He stayed there for 4 years and was then transferred, I think, to Bryn-y-neuadd Mental Hospital, Llanfairfechan, Caernarvonshire (though there may be more hospitals in between – I can find no record.)

Edward died in 1946 aged 69 at St Andrew’s Hospital, Northampton.

If you are interested his mental health records from his stay in Holloway and Bethlem are here. (WARNING: It is fairly brutal reading.)

It must’ve been a very sad state of affairs for the whole family. I may find out more as I transcribe more diaries. The 1899 one is missing, and I don’t know why. Maybe it was all too much in that year and Kate destroyed it. We will probably never know.







14 thoughts on “A Sad Family Story

    1. Frances Post author

      It is desperate, isn’t it? Their world was trimming hats and calling on folk endlessly and then suddenly, wham. Everything changes. It has taken me a while to get my head around the whole situation and to decide to include it in the Diaries. That poor family.

  1. Cathy

    What a tragedy. A gifted and much loved brother, it’s hard to imagine how they could ever come to terms with what happened. And how sad that he lived on in his twilight world, with no hope of improvement, until 1946.

  2. darby callahan

    Such a sad story. I am a psychologist and have worked in modern mental hospitals. Even today it is still tragic when a young and promising life is forever changed by mental illness. true the treatments are far less harsh and there is some hope for going on to live some kind of productive life but so often never the bright promise imagined. and so hard on the families.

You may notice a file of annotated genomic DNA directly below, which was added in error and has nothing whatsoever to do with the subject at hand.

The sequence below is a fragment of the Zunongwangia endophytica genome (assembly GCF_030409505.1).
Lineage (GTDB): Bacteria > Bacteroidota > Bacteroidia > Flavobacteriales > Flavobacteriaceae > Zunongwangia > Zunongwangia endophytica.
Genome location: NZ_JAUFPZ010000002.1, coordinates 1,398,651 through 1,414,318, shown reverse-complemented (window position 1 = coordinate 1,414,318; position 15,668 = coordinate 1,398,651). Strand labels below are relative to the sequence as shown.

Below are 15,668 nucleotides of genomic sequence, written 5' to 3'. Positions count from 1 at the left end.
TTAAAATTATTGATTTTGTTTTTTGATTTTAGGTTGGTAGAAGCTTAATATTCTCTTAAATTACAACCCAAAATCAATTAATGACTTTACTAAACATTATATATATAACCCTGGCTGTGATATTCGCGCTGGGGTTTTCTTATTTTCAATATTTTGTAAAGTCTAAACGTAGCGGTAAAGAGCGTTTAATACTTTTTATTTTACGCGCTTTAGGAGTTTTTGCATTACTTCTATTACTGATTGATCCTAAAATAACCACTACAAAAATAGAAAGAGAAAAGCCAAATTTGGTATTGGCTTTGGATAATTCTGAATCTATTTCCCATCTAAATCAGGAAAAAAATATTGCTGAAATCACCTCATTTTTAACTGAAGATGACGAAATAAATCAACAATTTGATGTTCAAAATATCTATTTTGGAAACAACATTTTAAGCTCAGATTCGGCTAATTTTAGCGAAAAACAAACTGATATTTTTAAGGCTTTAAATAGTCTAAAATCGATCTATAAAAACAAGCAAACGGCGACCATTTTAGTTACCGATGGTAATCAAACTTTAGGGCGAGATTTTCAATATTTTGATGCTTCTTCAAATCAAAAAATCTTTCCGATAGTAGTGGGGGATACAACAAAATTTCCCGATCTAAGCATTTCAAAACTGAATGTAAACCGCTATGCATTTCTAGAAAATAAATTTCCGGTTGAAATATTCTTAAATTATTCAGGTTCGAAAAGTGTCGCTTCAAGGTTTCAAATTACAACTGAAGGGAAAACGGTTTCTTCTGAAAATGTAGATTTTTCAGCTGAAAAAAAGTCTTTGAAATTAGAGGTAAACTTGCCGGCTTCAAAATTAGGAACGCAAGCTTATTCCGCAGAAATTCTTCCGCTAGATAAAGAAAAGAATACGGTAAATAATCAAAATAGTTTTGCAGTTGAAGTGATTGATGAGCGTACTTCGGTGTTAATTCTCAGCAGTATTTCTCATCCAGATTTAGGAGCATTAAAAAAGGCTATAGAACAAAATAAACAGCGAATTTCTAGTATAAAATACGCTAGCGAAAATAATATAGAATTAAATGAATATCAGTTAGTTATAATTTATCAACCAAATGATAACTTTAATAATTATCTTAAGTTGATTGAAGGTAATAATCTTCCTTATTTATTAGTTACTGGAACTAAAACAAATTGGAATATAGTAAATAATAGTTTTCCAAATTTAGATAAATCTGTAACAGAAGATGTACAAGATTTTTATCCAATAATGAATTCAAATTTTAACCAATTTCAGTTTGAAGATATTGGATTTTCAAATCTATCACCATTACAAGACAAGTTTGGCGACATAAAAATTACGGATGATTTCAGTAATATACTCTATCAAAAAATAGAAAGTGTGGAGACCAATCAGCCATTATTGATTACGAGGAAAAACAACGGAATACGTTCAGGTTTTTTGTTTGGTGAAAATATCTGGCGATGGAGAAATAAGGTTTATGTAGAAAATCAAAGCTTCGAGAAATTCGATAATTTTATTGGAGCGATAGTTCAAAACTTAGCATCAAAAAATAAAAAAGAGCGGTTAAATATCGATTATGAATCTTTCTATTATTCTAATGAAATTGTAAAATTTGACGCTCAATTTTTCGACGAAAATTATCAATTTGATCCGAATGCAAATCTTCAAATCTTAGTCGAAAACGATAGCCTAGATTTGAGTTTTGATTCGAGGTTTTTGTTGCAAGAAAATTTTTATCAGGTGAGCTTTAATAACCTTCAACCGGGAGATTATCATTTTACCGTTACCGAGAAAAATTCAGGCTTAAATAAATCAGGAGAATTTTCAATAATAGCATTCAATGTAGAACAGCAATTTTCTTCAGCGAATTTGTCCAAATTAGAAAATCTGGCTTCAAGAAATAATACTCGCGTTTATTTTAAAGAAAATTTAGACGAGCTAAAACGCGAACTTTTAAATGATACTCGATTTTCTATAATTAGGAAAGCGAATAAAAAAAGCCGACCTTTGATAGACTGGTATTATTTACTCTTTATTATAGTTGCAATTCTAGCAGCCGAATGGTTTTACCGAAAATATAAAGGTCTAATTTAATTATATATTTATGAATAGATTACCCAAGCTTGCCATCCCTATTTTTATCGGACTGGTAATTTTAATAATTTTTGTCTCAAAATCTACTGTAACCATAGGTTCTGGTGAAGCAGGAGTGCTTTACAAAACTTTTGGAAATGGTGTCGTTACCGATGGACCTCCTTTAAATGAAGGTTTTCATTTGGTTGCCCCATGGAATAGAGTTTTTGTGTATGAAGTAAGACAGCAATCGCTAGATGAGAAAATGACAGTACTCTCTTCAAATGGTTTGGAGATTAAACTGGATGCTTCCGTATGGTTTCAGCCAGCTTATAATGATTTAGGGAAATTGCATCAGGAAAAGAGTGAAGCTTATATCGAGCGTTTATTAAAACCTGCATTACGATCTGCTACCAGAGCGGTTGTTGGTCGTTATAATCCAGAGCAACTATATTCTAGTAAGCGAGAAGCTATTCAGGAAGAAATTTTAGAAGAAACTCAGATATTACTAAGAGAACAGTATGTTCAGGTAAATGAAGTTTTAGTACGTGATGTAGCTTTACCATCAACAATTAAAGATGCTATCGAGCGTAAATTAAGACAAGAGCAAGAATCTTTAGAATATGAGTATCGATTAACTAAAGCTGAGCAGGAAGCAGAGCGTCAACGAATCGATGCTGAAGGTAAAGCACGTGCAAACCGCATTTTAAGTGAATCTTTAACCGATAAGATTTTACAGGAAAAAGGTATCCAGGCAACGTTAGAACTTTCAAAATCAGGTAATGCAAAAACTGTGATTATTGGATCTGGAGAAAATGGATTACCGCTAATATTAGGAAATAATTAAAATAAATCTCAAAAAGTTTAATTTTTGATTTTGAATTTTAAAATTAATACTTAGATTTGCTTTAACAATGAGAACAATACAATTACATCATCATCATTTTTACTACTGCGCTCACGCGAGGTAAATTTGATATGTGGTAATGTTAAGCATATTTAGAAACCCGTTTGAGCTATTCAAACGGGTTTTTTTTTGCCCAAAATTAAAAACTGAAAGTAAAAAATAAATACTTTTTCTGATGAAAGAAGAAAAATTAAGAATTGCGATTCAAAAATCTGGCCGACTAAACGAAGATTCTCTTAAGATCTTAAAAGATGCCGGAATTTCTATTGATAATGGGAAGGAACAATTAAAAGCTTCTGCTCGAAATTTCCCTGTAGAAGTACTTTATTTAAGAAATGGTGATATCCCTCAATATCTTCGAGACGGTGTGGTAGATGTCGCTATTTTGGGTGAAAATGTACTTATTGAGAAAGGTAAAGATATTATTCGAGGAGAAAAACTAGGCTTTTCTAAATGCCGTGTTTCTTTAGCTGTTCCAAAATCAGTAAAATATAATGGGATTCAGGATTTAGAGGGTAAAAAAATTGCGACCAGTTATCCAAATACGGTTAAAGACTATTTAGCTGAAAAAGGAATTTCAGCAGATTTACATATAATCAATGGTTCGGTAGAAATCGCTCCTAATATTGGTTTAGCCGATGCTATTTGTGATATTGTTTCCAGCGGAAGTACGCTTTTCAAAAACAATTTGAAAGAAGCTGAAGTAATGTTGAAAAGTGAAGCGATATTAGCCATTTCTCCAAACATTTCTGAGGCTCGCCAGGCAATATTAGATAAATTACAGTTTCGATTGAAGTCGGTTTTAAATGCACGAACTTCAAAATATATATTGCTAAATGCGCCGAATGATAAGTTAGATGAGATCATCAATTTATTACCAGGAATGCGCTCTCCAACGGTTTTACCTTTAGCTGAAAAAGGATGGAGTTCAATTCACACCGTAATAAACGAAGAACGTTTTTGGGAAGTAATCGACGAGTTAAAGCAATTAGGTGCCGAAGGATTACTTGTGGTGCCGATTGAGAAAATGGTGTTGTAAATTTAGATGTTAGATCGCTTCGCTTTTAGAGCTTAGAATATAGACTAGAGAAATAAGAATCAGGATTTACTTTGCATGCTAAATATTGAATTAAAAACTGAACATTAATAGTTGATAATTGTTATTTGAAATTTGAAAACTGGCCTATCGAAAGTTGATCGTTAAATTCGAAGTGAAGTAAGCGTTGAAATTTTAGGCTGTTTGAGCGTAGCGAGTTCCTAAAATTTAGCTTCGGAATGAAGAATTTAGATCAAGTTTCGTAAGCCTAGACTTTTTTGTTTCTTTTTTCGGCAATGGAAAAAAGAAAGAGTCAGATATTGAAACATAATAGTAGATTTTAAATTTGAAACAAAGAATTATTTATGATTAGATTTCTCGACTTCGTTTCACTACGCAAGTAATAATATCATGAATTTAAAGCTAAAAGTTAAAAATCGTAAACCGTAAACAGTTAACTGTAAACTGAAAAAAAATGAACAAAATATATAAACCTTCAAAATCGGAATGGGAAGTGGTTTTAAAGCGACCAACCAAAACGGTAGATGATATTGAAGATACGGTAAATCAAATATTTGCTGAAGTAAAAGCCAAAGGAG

3. Judith Garbutt

    It’s impossible to imagine how traumatic those events must have been for the family. Particularly sad that Edward was moved through so many different hospitals/asylums. His sisters must have found it so difficult. Painful to read about it. Feel for you, Frances. xx

    1. Frances Post author

      Thank you, Judith. I am just glad we found the actual truth. I only have a small insight into their lives but it is all so real and hopeless and yet, life goes on…. it has to.

  4. Joe Boyd

    Thank you, Frances, for the wonderful work you are doing by transcribing these diaries and sharing them with us. Whether blood-related or not, I feel a deep kinship with this Boyd family. It is probably true that every family, at some point, has had to deal with some dark tragedy. Please stay strong and see this project through to completion. I may be first in line to buy the book when it is published.

    1. Frances Post author

      Thank you Joe for your message. It means a lot. I am finding out a great deal and it is the best history lesson (which I did not study). Real life is very harsh.

  5. Shelley

    I’m struck by the time delay your family must have experienced as normal. These days Edward would have been safely home within a week but it had to have been excruciating for Kate and her Mother to travel slowly to Hungary in a state of prolonged fear and anxiety. And getting Edward home had to be a nightmare of changing trains and worry about his health and safety.

    Question: In the photo of the family before Edward left you have from left to right Alys, Kate and her Mother. I would have guessed it was Kate on the right?

    1. Frances Post author

      I agree. In the photo, I thought Kate was on the right but no, that’s her mother. Kate looks much older, which is kind of shocking too.

      Editted to say – I spoke to my mother this morning and Kate is on the far right. I got it completely wrong and have changed the wording!

  6. Evelyn

    This may well have been TB. In my farming family TB, sometimes caught from cows in those days, affected the brain – leading to violence and even murder.